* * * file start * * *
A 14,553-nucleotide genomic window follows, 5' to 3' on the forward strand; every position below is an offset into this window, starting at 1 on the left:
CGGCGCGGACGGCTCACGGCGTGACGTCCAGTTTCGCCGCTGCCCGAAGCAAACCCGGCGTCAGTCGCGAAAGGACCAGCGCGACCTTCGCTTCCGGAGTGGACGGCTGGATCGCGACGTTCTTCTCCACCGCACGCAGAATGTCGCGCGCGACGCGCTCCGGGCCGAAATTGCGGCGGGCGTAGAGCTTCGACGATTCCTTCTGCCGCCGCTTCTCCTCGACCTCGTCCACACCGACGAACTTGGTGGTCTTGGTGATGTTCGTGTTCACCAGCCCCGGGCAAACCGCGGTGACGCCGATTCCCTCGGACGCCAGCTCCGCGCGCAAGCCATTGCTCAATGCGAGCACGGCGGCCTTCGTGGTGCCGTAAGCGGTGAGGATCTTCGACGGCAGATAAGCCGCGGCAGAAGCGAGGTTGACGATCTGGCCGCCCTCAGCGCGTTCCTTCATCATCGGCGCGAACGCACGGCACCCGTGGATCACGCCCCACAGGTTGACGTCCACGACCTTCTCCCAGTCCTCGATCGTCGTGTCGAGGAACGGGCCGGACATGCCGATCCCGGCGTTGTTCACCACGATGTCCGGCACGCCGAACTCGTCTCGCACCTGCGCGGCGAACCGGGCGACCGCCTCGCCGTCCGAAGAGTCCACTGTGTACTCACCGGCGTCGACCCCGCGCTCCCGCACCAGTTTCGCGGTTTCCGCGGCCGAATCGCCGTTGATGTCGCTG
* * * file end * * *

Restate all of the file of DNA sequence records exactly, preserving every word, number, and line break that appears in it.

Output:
A 14,553-nucleotide genomic window follows, 5' to 3' on the forward strand; every position below is an offset into this window, starting at 1 on the left:
CGGCGCGGACGGCTCACGGCGTGACGTCCAGTTTCGCCGCTGCCCGAAGCAAACCCGGCGTCAGTCGCGAAAGGACCAGCGCGACCTTCGCTTCCGGAGTGGACGGCTGGATCGCGACGTTCTTCTCCACCGCACGCAGAATGTCGCGCGCGACGCGCTCCGGGCCGAAATTGCGGCGGGCGTAGAGCTTCGACGATTCCTTCTGCCGCCGCTTCTCCTCGACCTCGTCCACACCGACGAACTTGGTGGTCTTGGTGATGTTCGTGTTCACCAGCCCCGGGCAAACCGCGGTGACGCCGATTCCCTCGGACGCCAGCTCCGCGCGCAAGCCATTGCTCAATGCGAGCACGGCGGCCTTCGTGGTGCCGTAAGCGGTGAGGATCTTCGACGGCAGATAAGCCGCGGCAGAAGCGAGGTTGACGATCTGGCCGCCCTCAGCGCGTTCCTTCATCATCGGCGCGAACGCACGGCACCCGTGGATCACGCCCCACAGGTTGACGTCCACGACCTTCTCCCAGTCCTCGATCGTCGTGTCGAGGAACGGGCCGGACATGCCGATCCCGGCGTTGTTCACCACGATGTCCGGCACGCCGAACTCGTCTCGCACCTGCGCGGCGAACCGGGCGACCGCCTCGCCGTCCGAAGAGTCCACTGTGTACTCACCGGCGTCGACCCCGCGCTCCCGCACCAGTTTCGCGGTTTCCGCGGCCGAATCGCCGTTGATGTCGCTG